Ah, the things we’ve heard, believed, and passed on. Sometimes, just sometimes, I pine for the simplicity of the urban myths of yesteryear. What we’ve today come to call “fake news” or “alternative facts” were, well, simpler then. Innocent. Relatively harmless. (Well, many were, anyway.)
Okay, this isn’t a political post. It’s safe to keep reading. I’m talking about commonly held beliefs from the natural world.
I’ve heard there are alligators in the sewers of (insert city name here, usually New York City). They live off of pets and rats they can catch. Some, because of how long they’ve lived underground, have hatched blind, albino offspring.
The daddy longlegs is the most venomous spider in the world. The only reason they don’t kill people is their fangs are too short to penetrate our skin.
These myths have been passed along and grown because they seem plausible. It seems like an alligator could live in the sewer. Maybe those spiders are dangerous…they’ve always kind of creeped me out, and their heads are really small.
A little bit of thought, or, Heaven forbid, a little bit of reading, though, and those stories sort of fall apart. Before I go any further, I need to say I’m not throwing stones. While I’m working to dismantle that particular glass house, it’s still way too beautiful for that!
Last night, I had an “I’ve heard” experience. Like I did a few days ago, I was helping a friend of mine conduct a raptor presentation. I was able to present Max, a male Eurasian eagle owl, to a youth scouting group at a local church. Standing on the grass beside the building, we went through the standard presentation, took some questions, and then stood by as the kids were taken inside. A few parents hung back, and one gentleman walked over to me, clearly eager to have a close-up look at the owl.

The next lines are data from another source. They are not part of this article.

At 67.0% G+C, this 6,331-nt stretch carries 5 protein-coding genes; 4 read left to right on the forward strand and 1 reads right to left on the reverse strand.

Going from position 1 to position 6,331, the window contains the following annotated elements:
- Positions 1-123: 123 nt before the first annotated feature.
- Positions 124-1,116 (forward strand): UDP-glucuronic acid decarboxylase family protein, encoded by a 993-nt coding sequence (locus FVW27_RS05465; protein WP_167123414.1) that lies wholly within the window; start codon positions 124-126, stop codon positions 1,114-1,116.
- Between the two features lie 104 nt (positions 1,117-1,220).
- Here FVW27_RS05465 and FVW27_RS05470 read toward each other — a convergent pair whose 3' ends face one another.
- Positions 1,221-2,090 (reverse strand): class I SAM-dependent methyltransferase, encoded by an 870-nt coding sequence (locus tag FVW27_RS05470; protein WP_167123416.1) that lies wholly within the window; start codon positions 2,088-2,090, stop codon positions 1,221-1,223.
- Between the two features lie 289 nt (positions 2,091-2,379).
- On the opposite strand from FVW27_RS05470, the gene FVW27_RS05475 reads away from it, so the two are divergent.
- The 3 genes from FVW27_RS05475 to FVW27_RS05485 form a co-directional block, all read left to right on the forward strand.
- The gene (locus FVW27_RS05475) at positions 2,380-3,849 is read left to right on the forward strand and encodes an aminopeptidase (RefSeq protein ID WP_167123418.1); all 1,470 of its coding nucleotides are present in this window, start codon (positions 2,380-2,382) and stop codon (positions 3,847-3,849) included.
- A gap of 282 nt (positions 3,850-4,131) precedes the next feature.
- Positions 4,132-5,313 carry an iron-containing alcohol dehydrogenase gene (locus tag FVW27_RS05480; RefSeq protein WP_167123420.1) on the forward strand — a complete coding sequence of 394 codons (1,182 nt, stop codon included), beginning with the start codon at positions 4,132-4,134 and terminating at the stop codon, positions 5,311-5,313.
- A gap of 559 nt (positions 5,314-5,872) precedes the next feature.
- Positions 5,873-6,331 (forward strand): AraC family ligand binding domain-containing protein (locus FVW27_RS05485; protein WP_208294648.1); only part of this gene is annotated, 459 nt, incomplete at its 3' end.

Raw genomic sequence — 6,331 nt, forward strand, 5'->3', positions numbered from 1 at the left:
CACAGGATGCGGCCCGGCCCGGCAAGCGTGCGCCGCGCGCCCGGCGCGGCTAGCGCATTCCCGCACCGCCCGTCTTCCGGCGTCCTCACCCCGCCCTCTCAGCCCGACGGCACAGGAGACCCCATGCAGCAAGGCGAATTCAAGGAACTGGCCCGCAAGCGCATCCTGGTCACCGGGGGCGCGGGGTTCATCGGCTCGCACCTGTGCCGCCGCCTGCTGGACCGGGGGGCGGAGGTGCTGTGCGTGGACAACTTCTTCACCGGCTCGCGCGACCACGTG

We talked for a few minutes as he asked questions about Max’s age, weight, natural habitat, and diet. Then he paused as if he was reluctant to ask his next question. After a moment, he said, “I’ve heard that birds of prey can eat their weight in food in a single day. Is that true?”
We’d already talked about how the bird I was holding weighed around four pounds, so, in essence, he was asking if it could eat four pounds of food in a single day. I respected his question, but all the more so because he already sounded a bit skeptical himself.
Now, honestly, I didn’t know how much a raptor can eat in a single day. I wasn’t going to pull out my phone to look it up, but I did do a bit of the thinking I mentioned earlier. I knew most birds are typically already at about their weight limit for flight. If they were much heavier, they just couldn’t fly. I also knew, though, that raptors do, indeed, have a big appetite.
So we talked it out as we thought through it together. We decided that a four-pound bird could probably eat about one pound of food. We also decided that a bird (or any other animal larger than an insect) couldn’t possibly eat its weight in food. Mosquitos, probably, but that’s about it.
After a few more minutes we said goodbye and he walked off to go find his kid. It was good–fun, even–to think through a problem like that and come up with an educated guess. It was a lot better than me just rattling off an answer; that’s what I think, anyway.
As a closing note, I did look it up. A raptor will sometimes eat between 1/4 and 1/3 of its weight, but then not need to eat again for a while. Wow…that’s an appetite.